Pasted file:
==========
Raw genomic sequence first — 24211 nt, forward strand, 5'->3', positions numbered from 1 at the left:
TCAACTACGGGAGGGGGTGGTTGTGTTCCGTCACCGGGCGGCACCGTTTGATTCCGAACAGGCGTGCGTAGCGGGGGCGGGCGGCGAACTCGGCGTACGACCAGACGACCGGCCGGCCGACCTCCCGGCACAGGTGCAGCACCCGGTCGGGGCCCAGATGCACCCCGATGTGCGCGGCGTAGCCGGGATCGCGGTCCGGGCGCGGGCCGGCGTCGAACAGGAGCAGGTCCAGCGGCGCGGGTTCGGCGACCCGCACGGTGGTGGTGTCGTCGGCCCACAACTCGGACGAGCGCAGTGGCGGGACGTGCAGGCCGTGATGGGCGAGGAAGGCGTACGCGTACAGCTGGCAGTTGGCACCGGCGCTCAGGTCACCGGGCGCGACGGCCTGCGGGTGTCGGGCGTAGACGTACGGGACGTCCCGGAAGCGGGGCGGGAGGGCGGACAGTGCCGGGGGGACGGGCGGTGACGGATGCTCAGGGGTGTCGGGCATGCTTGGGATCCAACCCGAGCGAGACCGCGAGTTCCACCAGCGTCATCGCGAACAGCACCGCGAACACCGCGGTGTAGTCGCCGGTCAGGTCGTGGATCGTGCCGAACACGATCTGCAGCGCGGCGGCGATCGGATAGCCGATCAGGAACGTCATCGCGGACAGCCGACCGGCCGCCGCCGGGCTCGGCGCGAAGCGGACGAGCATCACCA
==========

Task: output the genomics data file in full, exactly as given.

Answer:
Raw genomic sequence first — 24211 nt, forward strand, 5'->3', positions numbered from 1 at the left:
TCAACTACGGGAGGGGGTGGTTGTGTTCCGTCACCGGGCGGCACCGTTTGATTCCGAACAGGCGTGCGTAGCGGGGGCGGGCGGCGAACTCGGCGTACGACCAGACGACCGGCCGGCCGACCTCCCGGCACAGGTGCAGCACCCGGTCGGGGCCCAGATGCACCCCGATGTGCGCGGCGTAGCCGGGATCGCGGTCCGGGCGCGGGCCGGCGTCGAACAGGAGCAGGTCCAGCGGCGCGGGTTCGGCGACCCGCACGGTGGTGGTGTCGTCGGCCCACAACTCGGACGAGCGCAGTGGCGGGACGTGCAGGCCGTGATGGGCGAGGAAGGCGTACGCGTACAGCTGGCAGTTGGCACCGGCGCTCAGGTCACCGGGCGCGACGGCCTGCGGGTGTCGGGCGTAGACGTACGGGACGTCCCGGAAGCGGGGCGGGAGGGCGGACAGTGCCGGGGGGACGGGCGGTGACGGATGCTCAGGGGTGTCGGGCATGCTTGGGATCCAACCCGAGCGAGACCGCGAGTTCCACCAGCGTCATCGCGAACAGCACCGCGAACACCGCGGTGTAGTCGCCGGTCAGGTCGTGGATCGTGCCGAACACGATCTGCAGCGCGGCGGCGATCGGATAGCCGATCAGGAACGTCATCGCGGACAGCCGACCGGCCGCCGCCGGGCTCGGCGCGAAGCGGACGAGCATCACCA